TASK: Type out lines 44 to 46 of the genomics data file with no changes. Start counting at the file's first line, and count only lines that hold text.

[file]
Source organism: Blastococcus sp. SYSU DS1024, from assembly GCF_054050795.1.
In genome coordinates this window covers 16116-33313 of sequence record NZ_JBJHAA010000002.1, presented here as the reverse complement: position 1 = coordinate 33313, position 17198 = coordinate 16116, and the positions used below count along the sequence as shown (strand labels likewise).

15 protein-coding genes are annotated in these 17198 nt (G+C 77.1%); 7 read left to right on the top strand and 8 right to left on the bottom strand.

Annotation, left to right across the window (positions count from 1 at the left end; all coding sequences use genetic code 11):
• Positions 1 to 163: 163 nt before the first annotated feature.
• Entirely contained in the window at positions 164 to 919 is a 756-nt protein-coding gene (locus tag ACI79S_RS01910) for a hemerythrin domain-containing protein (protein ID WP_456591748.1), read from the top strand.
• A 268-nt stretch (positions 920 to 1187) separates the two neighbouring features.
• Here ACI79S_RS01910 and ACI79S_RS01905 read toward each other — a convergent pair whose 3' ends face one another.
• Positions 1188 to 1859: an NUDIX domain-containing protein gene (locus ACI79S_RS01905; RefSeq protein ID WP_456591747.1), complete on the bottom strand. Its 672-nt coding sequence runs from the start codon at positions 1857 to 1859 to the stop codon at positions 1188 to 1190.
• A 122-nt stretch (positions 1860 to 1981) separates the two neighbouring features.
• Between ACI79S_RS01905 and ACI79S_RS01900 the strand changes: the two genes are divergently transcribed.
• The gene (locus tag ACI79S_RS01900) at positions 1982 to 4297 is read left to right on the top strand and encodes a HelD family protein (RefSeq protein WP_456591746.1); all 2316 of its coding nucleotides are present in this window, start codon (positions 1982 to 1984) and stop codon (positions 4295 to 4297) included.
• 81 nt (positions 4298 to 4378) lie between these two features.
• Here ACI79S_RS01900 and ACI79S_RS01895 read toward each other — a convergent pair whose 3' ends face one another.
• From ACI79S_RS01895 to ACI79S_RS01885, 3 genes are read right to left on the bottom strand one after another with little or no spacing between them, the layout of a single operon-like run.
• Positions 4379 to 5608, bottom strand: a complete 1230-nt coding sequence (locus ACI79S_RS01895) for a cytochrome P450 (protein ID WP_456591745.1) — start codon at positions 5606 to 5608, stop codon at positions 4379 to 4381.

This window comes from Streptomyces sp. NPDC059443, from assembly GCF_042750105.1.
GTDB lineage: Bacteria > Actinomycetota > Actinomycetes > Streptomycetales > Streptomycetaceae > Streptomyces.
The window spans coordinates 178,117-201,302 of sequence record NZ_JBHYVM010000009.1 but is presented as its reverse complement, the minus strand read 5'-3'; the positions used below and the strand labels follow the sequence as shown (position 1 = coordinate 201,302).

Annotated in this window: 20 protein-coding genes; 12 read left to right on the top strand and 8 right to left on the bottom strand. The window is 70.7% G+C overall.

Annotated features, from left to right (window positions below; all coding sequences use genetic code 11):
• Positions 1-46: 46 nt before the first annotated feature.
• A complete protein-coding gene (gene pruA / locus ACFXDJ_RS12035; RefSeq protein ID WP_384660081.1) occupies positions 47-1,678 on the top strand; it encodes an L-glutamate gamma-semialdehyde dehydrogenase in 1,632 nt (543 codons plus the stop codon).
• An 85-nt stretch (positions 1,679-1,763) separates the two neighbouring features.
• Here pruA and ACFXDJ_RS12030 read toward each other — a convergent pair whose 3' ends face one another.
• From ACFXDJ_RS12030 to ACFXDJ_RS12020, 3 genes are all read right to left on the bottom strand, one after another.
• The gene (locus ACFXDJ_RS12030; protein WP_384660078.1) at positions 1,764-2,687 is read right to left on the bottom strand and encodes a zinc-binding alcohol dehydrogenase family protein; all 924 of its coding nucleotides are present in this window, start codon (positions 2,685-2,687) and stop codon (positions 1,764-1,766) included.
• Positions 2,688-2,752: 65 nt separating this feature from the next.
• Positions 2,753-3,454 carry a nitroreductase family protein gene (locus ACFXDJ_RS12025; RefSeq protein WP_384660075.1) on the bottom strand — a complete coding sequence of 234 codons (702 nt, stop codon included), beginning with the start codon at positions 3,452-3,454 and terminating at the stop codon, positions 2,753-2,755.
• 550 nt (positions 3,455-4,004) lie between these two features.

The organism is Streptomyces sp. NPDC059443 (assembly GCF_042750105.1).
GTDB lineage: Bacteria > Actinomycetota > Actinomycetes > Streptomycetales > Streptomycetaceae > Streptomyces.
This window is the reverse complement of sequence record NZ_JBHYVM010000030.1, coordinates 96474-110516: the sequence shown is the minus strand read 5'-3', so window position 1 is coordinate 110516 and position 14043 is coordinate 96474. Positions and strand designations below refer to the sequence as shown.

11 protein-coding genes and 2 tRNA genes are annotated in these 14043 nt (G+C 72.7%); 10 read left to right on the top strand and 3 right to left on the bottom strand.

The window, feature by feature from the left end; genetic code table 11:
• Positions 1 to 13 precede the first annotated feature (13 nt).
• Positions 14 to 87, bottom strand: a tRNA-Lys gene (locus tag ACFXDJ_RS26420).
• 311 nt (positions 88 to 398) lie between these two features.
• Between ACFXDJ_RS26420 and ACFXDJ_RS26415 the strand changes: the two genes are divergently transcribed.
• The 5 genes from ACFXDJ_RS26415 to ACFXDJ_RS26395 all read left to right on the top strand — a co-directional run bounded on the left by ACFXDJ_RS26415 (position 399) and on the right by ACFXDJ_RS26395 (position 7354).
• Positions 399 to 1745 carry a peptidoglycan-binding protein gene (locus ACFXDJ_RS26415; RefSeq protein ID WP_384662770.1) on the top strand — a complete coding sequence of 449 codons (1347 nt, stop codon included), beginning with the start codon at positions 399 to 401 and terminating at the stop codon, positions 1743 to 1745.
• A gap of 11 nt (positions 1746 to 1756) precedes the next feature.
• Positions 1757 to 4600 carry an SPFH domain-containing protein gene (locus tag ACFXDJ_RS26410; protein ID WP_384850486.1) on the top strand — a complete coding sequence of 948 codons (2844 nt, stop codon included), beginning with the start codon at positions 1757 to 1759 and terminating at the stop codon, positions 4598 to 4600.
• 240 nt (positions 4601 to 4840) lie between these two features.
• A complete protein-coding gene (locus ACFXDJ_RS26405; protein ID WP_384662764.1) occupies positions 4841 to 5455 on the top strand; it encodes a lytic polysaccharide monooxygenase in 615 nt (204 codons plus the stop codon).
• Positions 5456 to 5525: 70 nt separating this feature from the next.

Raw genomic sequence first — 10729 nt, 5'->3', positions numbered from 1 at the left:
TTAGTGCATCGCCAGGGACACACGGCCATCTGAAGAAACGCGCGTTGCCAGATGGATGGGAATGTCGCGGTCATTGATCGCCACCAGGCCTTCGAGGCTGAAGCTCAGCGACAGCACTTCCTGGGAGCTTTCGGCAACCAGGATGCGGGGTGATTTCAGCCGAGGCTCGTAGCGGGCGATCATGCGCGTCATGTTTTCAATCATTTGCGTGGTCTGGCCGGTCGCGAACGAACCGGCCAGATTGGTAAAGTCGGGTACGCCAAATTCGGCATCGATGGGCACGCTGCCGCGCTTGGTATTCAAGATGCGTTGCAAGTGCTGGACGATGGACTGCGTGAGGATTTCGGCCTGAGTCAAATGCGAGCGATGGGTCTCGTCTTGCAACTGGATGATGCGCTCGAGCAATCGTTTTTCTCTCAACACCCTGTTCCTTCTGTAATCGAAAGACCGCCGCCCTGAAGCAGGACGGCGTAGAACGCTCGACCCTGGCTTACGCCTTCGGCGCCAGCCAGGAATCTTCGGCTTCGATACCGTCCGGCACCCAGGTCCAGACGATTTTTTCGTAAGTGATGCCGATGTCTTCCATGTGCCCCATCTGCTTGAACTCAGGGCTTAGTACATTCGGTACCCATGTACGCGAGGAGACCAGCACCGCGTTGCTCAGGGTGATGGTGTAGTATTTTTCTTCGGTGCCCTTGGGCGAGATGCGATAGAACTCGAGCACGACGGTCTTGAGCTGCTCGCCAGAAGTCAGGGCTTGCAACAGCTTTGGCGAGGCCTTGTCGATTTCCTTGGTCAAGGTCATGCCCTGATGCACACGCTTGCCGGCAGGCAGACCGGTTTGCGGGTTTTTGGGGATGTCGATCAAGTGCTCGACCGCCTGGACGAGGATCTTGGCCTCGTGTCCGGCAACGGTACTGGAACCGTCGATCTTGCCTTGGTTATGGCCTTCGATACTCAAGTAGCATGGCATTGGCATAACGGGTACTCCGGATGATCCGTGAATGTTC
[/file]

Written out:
• 240 nt (positions 4601 to 4840) lie between these two features.
• A complete protein-coding gene (locus ACFXDJ_RS26405; protein ID WP_384662764.1) occupies positions 4841 to 5455 on the top strand; it encodes a lytic polysaccharide monooxygenase in 615 nt (204 codons plus the stop codon).
• Positions 5456 to 5525: 70 nt separating this feature from the next.